While the Japanese enjoy using beautifully designed and decorated reusable chopsticks at home, diners at Japanese restaurants (even very expensive restaurants) will likely be given a pair of cheap disposable wooden chopsticks to use with their meal. The disposable chopsticks consist of a single piece of wood which is split up the middle. The restaurant diner makes use of these by first removing the paper cover and then pulling the sticks apart to separate them. Some people then brush the eating ends together several times in order to remove any small splinters or rough edges which may remain. When dining with Japanese people please keep in mind the rules noted above and follow the lead of your hosts. When you wish to rest your chopsticks be sure to use a chopstick holder (hashi oki) or, if no holder is available, you can rest your chopsticks on the lip of any large plate or bowl. Surprisingly, most Japanese restaurants do not provide any hashi oki for their customers, and many Japanese are therefore adept at making their own from the paper which covered their disposable wooden chopsticks. Reminiscent of the unique Japanese paper-folding craft called origami, folded paper hashi oki are a utilitarian wonder of inspired necessity, crafted with care by people who take their mealtime etiquite seriously and who are able to preserve propriety through creative ingenuity. When dining with Japanese people keep an eye open at the start of the meal and you just may witness someone engaged in the skilled act of making their own paper hashi oki. If you ask, I’m sure that they would be delighted to teach you to do the same…
Maneki Neko – Japan’s Beckoning Luck Cat
Japanese legend holds that long ago an emperor was traveling on horseback when he spotted a small cat waving at him. After the emperor dismounted from his horse to get a closer look the horse was struck by lightning and killed. Subsequently, the emperor pronounced that cats in general should be respected as sacred animals and thus was born the legend of the beckoning Maneki Neko. This is just one of several popular tales regarding the origin of Japan’s most famous cat.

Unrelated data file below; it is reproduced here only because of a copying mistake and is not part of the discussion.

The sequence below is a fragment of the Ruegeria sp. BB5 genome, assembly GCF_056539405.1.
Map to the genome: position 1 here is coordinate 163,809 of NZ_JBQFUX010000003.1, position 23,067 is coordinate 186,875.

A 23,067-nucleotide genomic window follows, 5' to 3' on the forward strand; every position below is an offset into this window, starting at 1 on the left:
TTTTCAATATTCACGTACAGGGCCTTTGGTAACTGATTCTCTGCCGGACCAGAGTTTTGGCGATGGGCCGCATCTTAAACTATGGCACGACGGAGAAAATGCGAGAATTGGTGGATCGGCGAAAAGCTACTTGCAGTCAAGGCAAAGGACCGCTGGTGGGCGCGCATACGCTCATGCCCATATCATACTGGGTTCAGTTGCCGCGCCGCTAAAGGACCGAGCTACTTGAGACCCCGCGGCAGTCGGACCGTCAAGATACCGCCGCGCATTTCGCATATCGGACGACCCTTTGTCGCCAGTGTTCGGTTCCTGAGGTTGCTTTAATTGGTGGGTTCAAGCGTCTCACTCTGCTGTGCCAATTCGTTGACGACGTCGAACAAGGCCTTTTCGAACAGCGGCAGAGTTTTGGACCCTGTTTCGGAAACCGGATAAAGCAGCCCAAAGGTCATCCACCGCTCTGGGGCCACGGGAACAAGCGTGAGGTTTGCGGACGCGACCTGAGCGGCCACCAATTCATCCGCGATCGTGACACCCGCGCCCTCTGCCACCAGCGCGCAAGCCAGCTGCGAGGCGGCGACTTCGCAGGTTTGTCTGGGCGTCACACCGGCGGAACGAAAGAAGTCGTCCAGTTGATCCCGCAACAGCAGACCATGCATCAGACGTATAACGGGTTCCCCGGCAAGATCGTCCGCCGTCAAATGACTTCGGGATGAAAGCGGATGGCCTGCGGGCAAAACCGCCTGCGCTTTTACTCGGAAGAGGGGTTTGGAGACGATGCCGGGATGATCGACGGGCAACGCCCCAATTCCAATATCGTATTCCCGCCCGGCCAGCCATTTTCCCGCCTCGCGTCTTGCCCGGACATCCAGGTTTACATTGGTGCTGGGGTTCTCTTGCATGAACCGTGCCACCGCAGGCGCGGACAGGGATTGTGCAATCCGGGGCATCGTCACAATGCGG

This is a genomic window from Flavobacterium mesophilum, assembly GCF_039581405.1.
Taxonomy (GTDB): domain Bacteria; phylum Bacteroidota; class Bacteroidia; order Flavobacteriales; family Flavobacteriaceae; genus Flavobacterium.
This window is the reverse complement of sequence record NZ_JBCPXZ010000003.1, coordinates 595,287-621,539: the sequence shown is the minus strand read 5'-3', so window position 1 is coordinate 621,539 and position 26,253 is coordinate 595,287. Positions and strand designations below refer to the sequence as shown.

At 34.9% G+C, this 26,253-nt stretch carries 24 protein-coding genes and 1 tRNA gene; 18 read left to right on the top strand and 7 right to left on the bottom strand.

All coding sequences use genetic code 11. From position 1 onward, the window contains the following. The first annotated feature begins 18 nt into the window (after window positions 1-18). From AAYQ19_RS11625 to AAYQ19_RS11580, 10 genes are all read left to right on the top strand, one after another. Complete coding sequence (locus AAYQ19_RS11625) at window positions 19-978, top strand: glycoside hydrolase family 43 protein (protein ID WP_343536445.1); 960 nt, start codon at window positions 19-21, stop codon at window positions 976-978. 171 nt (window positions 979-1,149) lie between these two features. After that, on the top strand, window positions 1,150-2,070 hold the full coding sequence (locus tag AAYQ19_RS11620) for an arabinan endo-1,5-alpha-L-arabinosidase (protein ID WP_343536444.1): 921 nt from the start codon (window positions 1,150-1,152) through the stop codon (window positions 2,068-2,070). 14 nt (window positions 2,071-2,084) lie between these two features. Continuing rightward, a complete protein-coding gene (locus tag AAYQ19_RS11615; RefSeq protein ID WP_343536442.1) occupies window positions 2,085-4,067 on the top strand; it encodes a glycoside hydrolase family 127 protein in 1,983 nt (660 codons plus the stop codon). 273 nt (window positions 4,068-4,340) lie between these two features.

Today in Japan you are likely to spot a Maneki Neko figure waving at you from within just about every Japanese place of business. The legendary kitty has been transformed from an emperor saving Samaritan to a bringer of money and good fortune to all Japanese. There are basically three types of Maneki Neko: The first and oldest type is waving a single paw in an effort to attract people to it (just like the emperor’s savior). Another newer version (yet still likely centuries old) is a Maneki Neko waving one paw while holding an old fashioned Japanese coin in the other paw. This second type is thought to bring wealth to its owner. The final type of Maneki Neko is a modern version which waves both paws. Still further variations exist with additional meaning even ascribed to such things as the color and pattern of the coat. Maneki Neko are usually ceramic and are often used as piggy banks. Piggy bank Maneki Neko will have a slot in their back to receive coins and a hole in the bottom for their removal. Many modern Maneki Neko are purely decorative (no piggy bank) and may be made of papier-mache or cloth in addition to the traditional ceramic styles. To learn more, please visit our About Japan page and look for the feature titled Maneki Neko Corner. This special section of our website is dedicated exclusively to all things Maneki Neko and includes additional information as well as interesting photos of authentic Maneki Neko in use in Japan today.
item code: R3S4B4-0003732
ship code: L1650